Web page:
Saturday, January 12, 2013


This week I did nothing but make winding stems.  This is extremely good lathe practice.  I have perfected all of my techniques to complete the task other than the hardening of the smallest stem which keeps warping on me.  I've had to get a much better edge on my cutters to get the small diameters required, if the cutter isn't sharp enough the piece is just deflected by the tool and it breaks off.  The steps required to make a stem are as follows, I do them in this order:

1. Use a hand graver to put a 90dg point on the end of the steel rod
2. Machine the smallest diameter on the end of the rod, our smallest so far is .35mm (still fairly large)
3. Machine the section where the square will be filed
4. File the squares
5. Cut rod to proper length then use a hand graver to add a 90dg point to the other side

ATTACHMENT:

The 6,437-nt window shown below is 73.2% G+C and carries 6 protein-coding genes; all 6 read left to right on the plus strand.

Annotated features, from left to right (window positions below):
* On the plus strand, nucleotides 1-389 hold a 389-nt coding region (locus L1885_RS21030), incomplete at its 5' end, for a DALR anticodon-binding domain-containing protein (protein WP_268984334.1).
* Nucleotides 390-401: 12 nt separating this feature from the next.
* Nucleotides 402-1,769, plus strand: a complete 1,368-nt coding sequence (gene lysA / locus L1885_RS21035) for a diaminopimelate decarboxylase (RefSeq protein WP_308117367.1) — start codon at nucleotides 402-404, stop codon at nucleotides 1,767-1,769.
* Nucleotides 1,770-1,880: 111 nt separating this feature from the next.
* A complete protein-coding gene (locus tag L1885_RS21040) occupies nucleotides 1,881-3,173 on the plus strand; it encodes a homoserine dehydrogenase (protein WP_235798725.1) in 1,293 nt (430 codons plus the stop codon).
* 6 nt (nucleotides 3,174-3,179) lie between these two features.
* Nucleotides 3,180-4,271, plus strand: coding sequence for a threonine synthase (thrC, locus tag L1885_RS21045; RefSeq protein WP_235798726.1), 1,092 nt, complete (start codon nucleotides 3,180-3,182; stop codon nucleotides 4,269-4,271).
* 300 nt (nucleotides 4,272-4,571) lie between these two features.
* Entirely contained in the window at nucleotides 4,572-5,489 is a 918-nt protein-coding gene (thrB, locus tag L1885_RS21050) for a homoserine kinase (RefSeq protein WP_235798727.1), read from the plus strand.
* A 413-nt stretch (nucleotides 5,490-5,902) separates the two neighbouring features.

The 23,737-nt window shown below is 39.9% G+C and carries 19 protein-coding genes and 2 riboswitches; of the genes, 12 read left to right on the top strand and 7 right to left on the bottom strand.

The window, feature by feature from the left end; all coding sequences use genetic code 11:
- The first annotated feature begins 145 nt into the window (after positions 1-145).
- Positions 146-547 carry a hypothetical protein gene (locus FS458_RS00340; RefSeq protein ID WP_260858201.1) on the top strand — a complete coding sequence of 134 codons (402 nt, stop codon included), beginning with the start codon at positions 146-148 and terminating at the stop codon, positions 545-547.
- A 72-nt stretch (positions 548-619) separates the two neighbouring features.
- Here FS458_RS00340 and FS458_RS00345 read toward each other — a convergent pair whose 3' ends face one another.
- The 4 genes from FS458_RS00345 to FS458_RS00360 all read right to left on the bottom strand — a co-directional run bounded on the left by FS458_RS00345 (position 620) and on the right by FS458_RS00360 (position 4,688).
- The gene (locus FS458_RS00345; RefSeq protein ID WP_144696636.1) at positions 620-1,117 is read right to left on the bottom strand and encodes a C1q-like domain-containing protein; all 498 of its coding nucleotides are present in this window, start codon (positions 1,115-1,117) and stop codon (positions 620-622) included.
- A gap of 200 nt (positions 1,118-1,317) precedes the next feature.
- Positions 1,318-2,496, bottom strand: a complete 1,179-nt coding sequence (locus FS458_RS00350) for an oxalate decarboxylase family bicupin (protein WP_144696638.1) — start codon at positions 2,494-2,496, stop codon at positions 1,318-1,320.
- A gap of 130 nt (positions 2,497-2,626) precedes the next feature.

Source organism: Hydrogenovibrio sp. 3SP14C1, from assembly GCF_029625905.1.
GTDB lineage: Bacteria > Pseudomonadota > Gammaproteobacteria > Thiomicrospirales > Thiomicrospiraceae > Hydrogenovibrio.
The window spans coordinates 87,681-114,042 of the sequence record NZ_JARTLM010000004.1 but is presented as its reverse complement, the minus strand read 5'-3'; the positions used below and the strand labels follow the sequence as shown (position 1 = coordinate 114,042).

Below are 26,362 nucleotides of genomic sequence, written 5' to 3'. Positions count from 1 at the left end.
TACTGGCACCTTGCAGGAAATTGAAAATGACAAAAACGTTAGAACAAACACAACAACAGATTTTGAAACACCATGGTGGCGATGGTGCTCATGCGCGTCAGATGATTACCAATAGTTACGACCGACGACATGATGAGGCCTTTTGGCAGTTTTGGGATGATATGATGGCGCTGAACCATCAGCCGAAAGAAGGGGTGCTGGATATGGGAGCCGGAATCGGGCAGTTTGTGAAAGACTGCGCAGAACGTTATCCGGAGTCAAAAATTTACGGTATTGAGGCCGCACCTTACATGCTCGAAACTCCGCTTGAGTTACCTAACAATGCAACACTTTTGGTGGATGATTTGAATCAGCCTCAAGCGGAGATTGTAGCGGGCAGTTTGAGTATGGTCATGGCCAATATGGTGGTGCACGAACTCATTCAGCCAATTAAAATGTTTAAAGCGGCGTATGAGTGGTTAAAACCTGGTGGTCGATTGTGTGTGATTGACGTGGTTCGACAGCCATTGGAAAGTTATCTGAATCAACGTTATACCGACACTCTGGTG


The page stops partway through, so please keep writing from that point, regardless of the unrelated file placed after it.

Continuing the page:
6. Turn the diameter to be threaded
7. Apply threads
8. Harden steel rod (use hardening tube)
9. Remove scale with sandpaper
10. Temper steel rod
11. Machine the slot in the middle of the stem
12. Add the smaller stepped diameter behind the squares
13. Turn the final diameter on the middle of the stem
14. Finish with fine grain sandpaper

It's quite a process, and something can, and periodically does go wrong on every single step which requires restarting.

Some threads after running the steel through the die
A freshly tempered winding stem
Hardening the steel stem, using the protective tube
The steel hardening tube

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